International College of Economics and Finance

Research seminar by Bart Taub (Durham University): «Does the dearth of mergers mean more competition?»

On Thursday, October 25 at 4.30 pm International College of Economics and Finance held Research seminar.
Speaker: Bart Taub (Durham University) 
Theme: «Does the dearth of mergers mean more competition?», joint with Dirk Hackbarth
Venue:Pokrovski Bulvar, 11, Room Zh-822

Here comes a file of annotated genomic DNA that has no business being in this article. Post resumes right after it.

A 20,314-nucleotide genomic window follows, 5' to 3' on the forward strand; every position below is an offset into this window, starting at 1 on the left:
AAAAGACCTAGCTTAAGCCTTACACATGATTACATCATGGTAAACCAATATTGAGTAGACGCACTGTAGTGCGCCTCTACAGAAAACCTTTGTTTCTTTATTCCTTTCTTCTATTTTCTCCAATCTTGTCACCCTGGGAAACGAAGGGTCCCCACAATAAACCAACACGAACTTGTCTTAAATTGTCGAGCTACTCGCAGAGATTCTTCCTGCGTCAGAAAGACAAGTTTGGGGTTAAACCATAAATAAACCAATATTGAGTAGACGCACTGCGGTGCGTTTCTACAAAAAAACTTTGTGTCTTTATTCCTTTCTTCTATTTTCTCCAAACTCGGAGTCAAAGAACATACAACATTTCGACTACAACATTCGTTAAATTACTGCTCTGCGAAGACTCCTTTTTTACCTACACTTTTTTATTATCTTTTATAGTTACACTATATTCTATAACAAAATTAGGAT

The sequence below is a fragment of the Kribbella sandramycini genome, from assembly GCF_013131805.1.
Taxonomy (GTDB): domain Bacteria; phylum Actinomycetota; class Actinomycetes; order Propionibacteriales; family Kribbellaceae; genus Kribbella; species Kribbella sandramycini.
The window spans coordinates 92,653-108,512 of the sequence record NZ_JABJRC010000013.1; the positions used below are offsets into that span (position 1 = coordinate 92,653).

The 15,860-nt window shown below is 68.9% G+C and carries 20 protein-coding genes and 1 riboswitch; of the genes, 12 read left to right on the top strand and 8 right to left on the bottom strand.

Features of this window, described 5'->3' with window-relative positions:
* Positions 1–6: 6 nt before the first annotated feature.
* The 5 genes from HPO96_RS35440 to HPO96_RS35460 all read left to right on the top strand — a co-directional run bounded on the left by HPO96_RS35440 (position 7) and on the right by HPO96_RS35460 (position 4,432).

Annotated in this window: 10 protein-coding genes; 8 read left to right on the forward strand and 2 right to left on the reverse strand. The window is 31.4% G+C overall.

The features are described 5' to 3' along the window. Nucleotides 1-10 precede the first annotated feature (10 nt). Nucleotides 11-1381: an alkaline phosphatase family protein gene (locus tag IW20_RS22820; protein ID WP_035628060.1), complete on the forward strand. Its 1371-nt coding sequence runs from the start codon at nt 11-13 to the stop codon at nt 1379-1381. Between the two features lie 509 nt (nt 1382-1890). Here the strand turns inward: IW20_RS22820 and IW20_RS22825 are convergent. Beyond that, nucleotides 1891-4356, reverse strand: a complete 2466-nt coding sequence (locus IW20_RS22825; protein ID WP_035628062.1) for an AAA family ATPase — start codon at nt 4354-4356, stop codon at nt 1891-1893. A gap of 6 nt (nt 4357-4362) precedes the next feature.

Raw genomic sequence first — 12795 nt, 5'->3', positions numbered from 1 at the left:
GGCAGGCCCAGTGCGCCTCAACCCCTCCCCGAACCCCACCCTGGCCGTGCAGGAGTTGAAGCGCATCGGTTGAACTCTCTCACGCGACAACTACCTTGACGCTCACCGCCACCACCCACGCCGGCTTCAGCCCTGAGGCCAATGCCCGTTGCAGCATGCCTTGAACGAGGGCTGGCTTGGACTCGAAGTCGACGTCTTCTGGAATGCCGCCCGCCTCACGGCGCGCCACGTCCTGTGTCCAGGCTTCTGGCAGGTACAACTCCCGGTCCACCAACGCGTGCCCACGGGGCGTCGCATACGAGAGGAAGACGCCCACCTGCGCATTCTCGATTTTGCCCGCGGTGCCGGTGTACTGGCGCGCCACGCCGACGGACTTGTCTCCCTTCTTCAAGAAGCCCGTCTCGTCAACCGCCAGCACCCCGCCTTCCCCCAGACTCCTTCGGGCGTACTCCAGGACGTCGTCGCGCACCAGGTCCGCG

Abstact: We study a dynamic model of endogenous mergers motivated by strategic interactions in a stochastic market with differentiated products. Firms' continuation values are driven by their noisy observations of each other's actions along an equilibrium boundary set of an ordinary differential equation that characterizes their equilibrium strategies. As a result, firms have incentives to select dynamically optimal actions that are not static best responses. Incentives to merge arise endogenously when their dynamically optimal actions sufficiently deviate from their collusive actions. Perhaps surprisingly, not observing mergers need not imply less collusive behavior. In particular, depending on the magnitude of the fixed cost of merging, there exist three types of equilibria for the dynamic game. If the cost is sufficiently low, firms merge immediately, and conversely if the cost is sufficiently high, firms never merge. In an intermediate range of cost, there are endogenous mergers. Based on the endogenous merger equilibrium, the dynamic model generates a number of novel and testable predictions. First, we characterize the firms' relative shares in the merged firm as a function of the pre-merger product market characteristics, such as product differentiation, market share, profitability, and volatility. Second, the hazard rate for the merger decreases, so that the probability of a merger in any fixed time span decreases as the fixed cost of merging decreases. This is because the impact of the merger boundary increases the stability of pre-merger collusion and thus causes it to persist. Third, the acquiring firm's pre-merger returns are generally first positive and then become negative just before the merger occurs, while the target firm's returns follow the opposite pattern.

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